Working on the Edge: Surviving in the World's Most Dangerous Profession: King Crab Fishing on Alaska's High Seas Summary & Study Guide

Spike Walker
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Working on the Edge: Surviving in the World's Most Dangerous Profession: King Crab Fishing on Alaska's High Seas Summary & Study Guide Description

Working on the Edge: Surviving in the World's Most Dangerous Profession: King Crab Fishing on Alaska's High Seas Summary & Study Guide includes comprehensive information and analysis to help you understand the book. This study guide contains the following sections:

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Working on the Edge by Spike Walker is a non-fiction story of working in the most dangerous profession in the world, fishing in the Alaskan crab fleet. Spike Walker found himself on Kodiak Island searching for work on a crab boat about the time the great king crab boom hit Alaska's Bering Sea. In his own unique style, Spike Walker tells the story of his time on these boats as well as the stories of others who took the chance at fast money and adventure on the high seas and almost did not live to tell about it. Working on the Edge is an exciting tale of adventure in the world's most dangerous profession, but it is also a cautionary tale that warns would-be fishermen that easy money always comes at a high price.

Spike Walker arrived on Kodiak Island with only twenty dollars to his name and the phone number of a crab fishing boat skipper. Spike knew his chances of getting a job were slim when factored in among the hundreds of other fishermen out there looking for a place on one of the famous crab boats, but he felt his experience on the oil fields and lumber camps gave him an edge. Spike was lucky enough to have an old college buddy who ran his own boat and Spike soon found himself with a spot on the Royal Quarry during the tanner fishing season. The work was tough, especially when coupled with the sea sickness that dogged him every minute on deck, but Spike soon fell in love with the excitement of pulling up the crab pot and finding it loaded with crab. The work was tough, leaving Spike wondering how he got stuck on a boat with the only female crab fisherman in the fleet, but Spike left the Royal Quarry with a healthy respect for both the work and for Susy Wagner, the toughest woman he had ever known.

After leaving the Royal Quarry at the end of the season, Spike was lucky enough to be given a space on the Williwaw Wind. Life on the Williwaw Wind during king crab season was just as tough as it was during tanner crab season on the Royal Quarry, but was also made more difficult by a cynical skipper who often left Spike out on limb without instruction or support. Spike's time on the Williwaw Wind came to an abrupt end when Spike called his skipper out for abandoning him in the wheelhouse without radar during a critical fog. During this time Spike learned a great deal about king crab fishing. Spike also heard a great deal about the success of the fleet that season as well as the failures. Spike relates to the reader the story of the Jeffrey Allen that went down for unknown reasons, trapping a man inside. There was also the sinking of the Key West that season in which all men survived. However, the skipper would perish several years later when another boat he skippered would go down in the Bering Sea.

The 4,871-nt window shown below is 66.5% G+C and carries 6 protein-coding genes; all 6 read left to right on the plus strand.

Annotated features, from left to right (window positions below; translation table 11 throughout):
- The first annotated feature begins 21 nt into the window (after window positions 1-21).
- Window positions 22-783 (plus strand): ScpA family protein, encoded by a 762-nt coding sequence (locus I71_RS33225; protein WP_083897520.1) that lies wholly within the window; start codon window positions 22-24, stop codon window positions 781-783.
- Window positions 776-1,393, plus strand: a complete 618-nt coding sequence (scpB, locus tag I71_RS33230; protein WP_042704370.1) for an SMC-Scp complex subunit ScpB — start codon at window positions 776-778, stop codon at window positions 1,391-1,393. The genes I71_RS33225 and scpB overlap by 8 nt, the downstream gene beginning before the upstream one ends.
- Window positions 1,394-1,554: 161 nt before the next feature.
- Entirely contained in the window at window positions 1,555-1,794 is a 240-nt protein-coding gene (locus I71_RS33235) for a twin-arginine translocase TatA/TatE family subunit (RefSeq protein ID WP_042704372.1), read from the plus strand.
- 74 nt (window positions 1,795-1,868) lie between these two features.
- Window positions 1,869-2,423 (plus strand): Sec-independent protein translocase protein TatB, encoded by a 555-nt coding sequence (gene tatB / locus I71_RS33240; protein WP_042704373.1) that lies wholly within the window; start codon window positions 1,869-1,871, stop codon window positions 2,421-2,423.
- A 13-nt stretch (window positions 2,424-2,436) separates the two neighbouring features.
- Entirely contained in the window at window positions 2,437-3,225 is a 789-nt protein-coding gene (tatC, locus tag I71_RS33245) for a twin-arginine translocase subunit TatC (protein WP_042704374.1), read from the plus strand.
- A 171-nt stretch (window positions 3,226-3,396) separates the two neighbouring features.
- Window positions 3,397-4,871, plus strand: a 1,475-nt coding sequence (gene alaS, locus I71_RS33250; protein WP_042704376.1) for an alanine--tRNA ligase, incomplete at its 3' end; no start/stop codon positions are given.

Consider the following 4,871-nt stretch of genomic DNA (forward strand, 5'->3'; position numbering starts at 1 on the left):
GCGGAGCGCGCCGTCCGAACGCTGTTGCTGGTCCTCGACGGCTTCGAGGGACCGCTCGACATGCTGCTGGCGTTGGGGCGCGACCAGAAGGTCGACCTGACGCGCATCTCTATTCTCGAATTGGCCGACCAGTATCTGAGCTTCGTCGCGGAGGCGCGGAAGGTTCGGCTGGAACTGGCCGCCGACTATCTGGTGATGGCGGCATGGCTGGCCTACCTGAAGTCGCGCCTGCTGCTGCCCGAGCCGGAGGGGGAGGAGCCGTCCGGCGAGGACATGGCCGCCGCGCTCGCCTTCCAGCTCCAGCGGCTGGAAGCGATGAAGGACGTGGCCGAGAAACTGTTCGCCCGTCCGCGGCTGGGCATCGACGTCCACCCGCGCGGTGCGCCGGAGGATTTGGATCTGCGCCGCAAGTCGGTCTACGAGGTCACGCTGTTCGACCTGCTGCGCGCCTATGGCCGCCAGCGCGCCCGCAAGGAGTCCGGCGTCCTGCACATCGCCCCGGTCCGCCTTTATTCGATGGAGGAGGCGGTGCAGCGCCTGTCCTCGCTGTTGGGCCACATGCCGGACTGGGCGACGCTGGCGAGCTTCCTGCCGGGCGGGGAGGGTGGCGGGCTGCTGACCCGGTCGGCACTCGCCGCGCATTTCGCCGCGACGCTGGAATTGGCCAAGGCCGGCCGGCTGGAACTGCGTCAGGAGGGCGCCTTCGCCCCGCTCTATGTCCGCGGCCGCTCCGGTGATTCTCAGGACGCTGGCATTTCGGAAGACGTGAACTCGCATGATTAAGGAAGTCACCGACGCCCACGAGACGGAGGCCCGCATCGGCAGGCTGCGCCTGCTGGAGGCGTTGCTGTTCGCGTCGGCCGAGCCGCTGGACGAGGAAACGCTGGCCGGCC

From the Williwaw Wind, Skip would join the crew of the Rondys. The Rondys was owned by a fishing family out of Newport, Oregon. Skip spent the summer making repairs to the Rondys and her crab pots without pay in exchange for a place on the crew during the king crab fishing season. Upon the Rondys' arrival in Alaska that season a strike was called by the crab fishermen. The canneries were refusing to pay what the skippers thought was fair, so they rallied together to fight for the fair market value of their catches. The strike lasted seven days; however, after the fishermen made their way to the Bering Sea, the canneries backed down and lowered the price of the crab once again. During this season, Spike began to be bothered by the lack of privacy on board the Rondys. Eventually Spike quit, deciding it was time to find new faces with which to share his living space. During his time on the Rondys, several boats went down in the Bering Sea and Spike shares their stories in his book. These include the Gemini, whose sinking nearly cost one crewman his legs.

After the Rondys, Spike found a place on board the Elusive during the peak of the king crab fishing boom. During a turn at the wheel, Spike heard the mayday of a nearby boat. The captain rushed to the scene and they watched as the men were plucked from the sea and rescued by another crab boat, the Cougar. The skipper of the Elusive attempted to tow the sinking City of Seattle to shallow ground, but the boat proved to be too heavy for the Elusive's heavy howser line. Many other crews suffered great losses that year, including the crew of the St. Patrick who lost eight of ten crewmen when they went into the water under the opinion that the boat was about to sink. Unfortunately, the St. Patrick remained afloat throughout the terrible storm that convinced its skipper of its imminent demise.

After the boom years of the late seventies, the king crab suddenly began to disappear. The king crab season was canceled outright several years in a row due to the low number of catchable crab. It was later determined that the crab suffered from an illness that left the females infertile, but for a time the government labored under the opinion that overfishing had caused the decline. Eventually the Alaskan fleet would rebound and fishing would resume. Men would also continue to die. When Spike Walker attended a memorial ceremony in St. Paul Harbor in 1988, the bell that rang for the dead from the previous year rang forty-two times.

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